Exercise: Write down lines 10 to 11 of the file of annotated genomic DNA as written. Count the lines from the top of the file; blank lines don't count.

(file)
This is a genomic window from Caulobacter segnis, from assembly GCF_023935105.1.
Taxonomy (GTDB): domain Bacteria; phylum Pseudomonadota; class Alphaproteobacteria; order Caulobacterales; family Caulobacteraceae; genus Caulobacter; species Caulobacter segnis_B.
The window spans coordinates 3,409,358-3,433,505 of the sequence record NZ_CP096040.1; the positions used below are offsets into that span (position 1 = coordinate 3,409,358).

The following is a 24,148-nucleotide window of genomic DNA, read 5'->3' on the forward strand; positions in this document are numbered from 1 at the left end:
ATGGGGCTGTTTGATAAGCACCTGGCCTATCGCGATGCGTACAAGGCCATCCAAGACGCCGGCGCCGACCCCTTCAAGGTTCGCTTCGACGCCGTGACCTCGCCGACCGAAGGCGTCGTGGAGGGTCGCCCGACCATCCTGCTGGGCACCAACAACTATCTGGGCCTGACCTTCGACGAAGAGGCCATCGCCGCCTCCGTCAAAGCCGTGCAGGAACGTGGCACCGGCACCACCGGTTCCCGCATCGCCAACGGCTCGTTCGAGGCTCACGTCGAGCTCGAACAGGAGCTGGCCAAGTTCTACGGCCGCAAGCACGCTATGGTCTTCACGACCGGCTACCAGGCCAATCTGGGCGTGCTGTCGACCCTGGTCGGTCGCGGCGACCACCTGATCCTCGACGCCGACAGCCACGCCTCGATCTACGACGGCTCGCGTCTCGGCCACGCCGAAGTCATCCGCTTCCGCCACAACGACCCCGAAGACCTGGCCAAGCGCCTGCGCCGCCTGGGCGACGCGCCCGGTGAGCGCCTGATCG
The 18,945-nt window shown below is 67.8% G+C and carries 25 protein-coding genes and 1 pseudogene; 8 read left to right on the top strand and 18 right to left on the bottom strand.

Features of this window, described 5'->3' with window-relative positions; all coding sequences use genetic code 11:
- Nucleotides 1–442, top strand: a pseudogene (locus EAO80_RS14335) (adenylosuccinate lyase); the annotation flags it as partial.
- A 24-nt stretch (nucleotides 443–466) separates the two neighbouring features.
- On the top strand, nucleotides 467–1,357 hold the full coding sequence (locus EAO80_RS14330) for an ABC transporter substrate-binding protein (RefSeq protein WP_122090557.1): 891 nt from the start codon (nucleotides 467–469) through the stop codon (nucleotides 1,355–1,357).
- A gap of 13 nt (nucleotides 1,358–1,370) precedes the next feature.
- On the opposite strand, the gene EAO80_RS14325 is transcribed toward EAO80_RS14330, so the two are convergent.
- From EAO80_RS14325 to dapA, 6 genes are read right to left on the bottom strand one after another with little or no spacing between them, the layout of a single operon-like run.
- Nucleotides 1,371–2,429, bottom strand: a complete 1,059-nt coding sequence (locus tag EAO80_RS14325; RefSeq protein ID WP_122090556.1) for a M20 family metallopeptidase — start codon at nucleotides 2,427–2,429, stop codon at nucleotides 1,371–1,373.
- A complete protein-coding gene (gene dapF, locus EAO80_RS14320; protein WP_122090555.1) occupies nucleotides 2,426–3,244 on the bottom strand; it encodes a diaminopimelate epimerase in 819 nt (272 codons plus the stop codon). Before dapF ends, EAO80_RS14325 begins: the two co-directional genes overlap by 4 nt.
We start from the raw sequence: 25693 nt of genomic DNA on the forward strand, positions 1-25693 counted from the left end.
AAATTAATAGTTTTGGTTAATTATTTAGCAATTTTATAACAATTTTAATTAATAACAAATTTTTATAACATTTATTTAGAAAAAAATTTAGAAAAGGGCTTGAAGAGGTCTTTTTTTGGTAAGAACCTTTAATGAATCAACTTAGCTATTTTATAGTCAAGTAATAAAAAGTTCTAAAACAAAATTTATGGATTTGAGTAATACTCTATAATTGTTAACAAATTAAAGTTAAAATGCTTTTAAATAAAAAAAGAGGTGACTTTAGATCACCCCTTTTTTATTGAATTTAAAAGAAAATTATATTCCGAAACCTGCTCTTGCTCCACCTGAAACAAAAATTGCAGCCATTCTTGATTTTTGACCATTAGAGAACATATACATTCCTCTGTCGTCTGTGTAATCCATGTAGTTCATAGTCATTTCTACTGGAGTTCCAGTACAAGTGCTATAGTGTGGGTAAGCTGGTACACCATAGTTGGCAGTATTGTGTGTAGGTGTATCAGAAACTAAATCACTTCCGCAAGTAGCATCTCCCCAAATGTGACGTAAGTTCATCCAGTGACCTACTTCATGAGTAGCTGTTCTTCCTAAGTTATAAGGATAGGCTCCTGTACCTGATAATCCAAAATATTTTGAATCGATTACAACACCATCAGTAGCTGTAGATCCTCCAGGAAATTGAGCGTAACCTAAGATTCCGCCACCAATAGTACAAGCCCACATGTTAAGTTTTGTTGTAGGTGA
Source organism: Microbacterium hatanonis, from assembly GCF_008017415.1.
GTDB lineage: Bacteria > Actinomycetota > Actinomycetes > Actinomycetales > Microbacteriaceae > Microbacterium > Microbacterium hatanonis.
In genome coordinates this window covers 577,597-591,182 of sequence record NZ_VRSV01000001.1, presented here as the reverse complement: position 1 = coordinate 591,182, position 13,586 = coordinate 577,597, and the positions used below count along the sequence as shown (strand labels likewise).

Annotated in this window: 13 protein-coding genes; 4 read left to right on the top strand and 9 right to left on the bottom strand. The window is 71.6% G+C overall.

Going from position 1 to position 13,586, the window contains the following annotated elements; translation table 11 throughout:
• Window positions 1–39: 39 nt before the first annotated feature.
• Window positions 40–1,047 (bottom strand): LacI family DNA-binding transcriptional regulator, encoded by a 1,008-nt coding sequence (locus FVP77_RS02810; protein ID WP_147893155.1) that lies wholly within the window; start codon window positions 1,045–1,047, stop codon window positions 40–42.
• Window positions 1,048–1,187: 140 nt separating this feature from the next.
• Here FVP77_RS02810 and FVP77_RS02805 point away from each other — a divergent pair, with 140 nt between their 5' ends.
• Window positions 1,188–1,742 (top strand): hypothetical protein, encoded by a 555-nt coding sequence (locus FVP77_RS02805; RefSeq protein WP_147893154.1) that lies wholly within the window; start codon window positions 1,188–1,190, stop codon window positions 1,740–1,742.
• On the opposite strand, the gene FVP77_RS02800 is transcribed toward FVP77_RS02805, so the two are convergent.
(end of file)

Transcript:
- On the top strand, nucleotides 467–1,357 hold the full coding sequence (locus EAO80_RS14330) for an ABC transporter substrate-binding protein (RefSeq protein WP_122090557.1): 891 nt from the start codon (nucleotides 467–469) through the stop codon (nucleotides 1,355–1,357).
- A gap of 13 nt (nucleotides 1,358–1,370) precedes the next feature.